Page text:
The entire poker world is anxiously awaiting the final table of the 2009 World Series of Poker (WSOP) Main Event, which will be played this November. The finalists have been dubbed the “November Nine” because of the four-month delay of the final table. It’s a final table that has created tremendous interest because it has everything – an amateur with a massive chip lead, three guys in their 20s, and great players from around the world. It’s also got Phil Ivey – and that is huge for the WSOP.
I often get asked, “Who do you think is the best poker player in the world?” Well, when asked the same question years ago, Doyle Brunson said, “You judge a hunter by the number of furs he brings home” (I love that phrase). Well, nobody has brought home more “fur” than Phil Ivey. I consider Phil Ivey to be the best player in the world.
Ivey is the best in every poker category you can come up with – cash games, tournament poker, and online poker. I would bet that he’s the most successful cash game player of all-time and he will become the all-time tournament money leader if he finishes in fourth place or better at the WSOP Main Event final table. If he’s not the most successful online player out there, then he’s certainly one of them. When it comes to playing poker (and that includes all games), put Ivey at the top of your list.
One thing’s for sure – in addition to most players, Harrah’s, the WSOP, and ESPN are thrilled that Phil Ivey is at the final table. Because he’s there, I look for ratings for the WSOP final table to at least double from last year. And that’s good for poker.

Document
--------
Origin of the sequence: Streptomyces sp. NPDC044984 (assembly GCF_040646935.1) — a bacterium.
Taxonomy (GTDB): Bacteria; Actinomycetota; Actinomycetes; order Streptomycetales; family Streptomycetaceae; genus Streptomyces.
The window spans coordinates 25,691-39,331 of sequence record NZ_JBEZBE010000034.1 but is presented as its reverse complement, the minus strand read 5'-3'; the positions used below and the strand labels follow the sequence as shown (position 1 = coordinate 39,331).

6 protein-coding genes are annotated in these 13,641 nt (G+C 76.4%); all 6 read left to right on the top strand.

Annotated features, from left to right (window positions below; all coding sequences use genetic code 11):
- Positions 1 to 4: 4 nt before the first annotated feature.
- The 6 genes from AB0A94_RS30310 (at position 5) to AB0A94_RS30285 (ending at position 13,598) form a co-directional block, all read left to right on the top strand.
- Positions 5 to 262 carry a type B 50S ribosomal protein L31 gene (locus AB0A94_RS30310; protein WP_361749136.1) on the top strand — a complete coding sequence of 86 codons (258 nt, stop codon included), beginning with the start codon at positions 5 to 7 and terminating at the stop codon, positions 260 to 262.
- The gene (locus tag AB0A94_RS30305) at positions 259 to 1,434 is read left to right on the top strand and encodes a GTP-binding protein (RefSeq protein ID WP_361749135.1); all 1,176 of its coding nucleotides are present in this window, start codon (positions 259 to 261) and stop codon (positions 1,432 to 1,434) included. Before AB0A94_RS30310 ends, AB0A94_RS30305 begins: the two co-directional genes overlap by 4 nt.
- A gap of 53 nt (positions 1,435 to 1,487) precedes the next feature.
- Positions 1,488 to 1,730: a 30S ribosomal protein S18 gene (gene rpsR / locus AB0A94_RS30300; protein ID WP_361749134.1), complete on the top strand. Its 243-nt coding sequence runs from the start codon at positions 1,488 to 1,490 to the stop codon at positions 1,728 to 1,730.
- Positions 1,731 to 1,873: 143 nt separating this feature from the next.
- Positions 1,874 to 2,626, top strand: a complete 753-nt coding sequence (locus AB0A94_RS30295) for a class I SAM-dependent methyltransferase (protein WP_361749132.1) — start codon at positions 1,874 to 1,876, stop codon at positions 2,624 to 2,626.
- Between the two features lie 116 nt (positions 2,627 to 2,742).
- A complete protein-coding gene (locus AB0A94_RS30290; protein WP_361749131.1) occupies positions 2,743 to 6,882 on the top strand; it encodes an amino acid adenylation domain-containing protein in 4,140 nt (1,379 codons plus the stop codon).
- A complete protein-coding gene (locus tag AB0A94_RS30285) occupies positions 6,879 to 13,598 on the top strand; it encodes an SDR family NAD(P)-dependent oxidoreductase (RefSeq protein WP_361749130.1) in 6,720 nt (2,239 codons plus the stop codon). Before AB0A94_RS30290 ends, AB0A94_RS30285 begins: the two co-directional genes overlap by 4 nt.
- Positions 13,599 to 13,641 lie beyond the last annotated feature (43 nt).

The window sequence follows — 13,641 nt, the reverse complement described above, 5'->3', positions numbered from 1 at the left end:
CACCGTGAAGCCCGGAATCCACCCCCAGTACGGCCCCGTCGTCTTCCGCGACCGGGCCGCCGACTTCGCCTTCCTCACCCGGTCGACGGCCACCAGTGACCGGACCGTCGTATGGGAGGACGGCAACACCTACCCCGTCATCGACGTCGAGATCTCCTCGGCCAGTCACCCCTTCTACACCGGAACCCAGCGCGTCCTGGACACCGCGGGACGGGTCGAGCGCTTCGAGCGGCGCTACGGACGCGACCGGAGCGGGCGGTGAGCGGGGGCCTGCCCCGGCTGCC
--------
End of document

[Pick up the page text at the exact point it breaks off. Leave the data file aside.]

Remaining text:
OK, here are the November Nine and their chip counts:
Darvin Moon – 58,930,000
Eric Buchman – 34,800,000
Steven Begleiter – 29,885,000
Jeff Shulman – 19,580,000
Joe Cada – 13,215,000
Kevin Schaffel – 12,390,000
Phil Ivey – 9,765,000
Antoine Saout – 9,500,000
James Akenhead – 6,800,000
The November Nine chip leader is Darvin Moon. He’s a 45 year-old amateur poker player from Oakland, Maryland. Playing in his first-ever big-time tournament, he could become the next Chris Moneymaker. Moon is an amazing story. He won his seat in a qualifying tournament in West Virginia and thought about taking the $10,000 first place prize and putting it in the family business. His brother talked him out of that and encouraged him to go ahead and enter the WSOP (brother knows best). Experience or not, with nearly 60 million in chips, I can’t imagine anyone being a bigger favorite than him to win. Will it be a “Full Moon” in November?